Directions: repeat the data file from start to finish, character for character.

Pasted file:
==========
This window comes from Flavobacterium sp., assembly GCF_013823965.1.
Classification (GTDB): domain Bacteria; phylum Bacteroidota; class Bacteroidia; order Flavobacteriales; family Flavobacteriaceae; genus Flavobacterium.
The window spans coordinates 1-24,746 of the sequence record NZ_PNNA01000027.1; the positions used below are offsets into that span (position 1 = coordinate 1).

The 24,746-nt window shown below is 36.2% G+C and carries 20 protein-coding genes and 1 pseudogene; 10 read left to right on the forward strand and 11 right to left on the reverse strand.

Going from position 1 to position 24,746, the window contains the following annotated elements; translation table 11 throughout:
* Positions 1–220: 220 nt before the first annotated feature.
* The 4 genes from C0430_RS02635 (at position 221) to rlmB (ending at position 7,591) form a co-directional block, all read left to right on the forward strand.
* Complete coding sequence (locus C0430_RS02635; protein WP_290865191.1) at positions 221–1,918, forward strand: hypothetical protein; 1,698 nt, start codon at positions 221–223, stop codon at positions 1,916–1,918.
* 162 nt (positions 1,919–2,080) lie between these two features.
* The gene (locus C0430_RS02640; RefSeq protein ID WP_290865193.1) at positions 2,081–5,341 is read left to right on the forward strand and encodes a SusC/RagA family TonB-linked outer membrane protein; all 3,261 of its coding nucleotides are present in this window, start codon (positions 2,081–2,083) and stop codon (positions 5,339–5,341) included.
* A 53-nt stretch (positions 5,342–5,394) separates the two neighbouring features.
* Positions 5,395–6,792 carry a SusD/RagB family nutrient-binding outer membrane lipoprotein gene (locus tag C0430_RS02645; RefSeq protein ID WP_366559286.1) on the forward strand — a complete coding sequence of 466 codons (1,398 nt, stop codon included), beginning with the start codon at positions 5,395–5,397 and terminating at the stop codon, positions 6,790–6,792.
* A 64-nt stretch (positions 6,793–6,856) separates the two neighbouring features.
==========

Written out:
This window comes from Flavobacterium sp., assembly GCF_013823965.1.
Classification (GTDB): domain Bacteria; phylum Bacteroidota; class Bacteroidia; order Flavobacteriales; family Flavobacteriaceae; genus Flavobacterium.
The window spans coordinates 1-24,746 of the sequence record NZ_PNNA01000027.1; the positions used below are offsets into that span (position 1 = coordinate 1).

The 24,746-nt window shown below is 36.2% G+C and carries 20 protein-coding genes and 1 pseudogene; 10 read left to right on the forward strand and 11 right to left on the reverse strand.

Going from position 1 to position 24,746, the window contains the following annotated elements; translation table 11 throughout:
* Positions 1–220: 220 nt before the first annotated feature.
* The 4 genes from C0430_RS02635 (at position 221) to rlmB (ending at position 7,591) form a co-directional block, all read left to right on the forward strand.
* Complete coding sequence (locus C0430_RS02635; protein WP_290865191.1) at positions 221–1,918, forward strand: hypothetical protein; 1,698 nt, start codon at positions 221–223, stop codon at positions 1,916–1,918.
* 162 nt (positions 1,919–2,080) lie between these two features.
* The gene (locus C0430_RS02640; RefSeq protein ID WP_290865193.1) at positions 2,081–5,341 is read left to right on the forward strand and encodes a SusC/RagA family TonB-linked outer membrane protein; all 3,261 of its coding nucleotides are present in this window, start codon (positions 2,081–2,083) and stop codon (positions 5,339–5,341) included.
* A 53-nt stretch (positions 5,342–5,394) separates the two neighbouring features.
* Positions 5,395–6,792 carry a SusD/RagB family nutrient-binding outer membrane lipoprotein gene (locus tag C0430_RS02645; RefSeq protein ID WP_366559286.1) on the forward strand — a complete coding sequence of 466 codons (1,398 nt, stop codon included), beginning with the start codon at positions 5,395–5,397 and terminating at the stop codon, positions 6,790–6,792.
* A 64-nt stretch (positions 6,793–6,856) separates the two neighbouring features.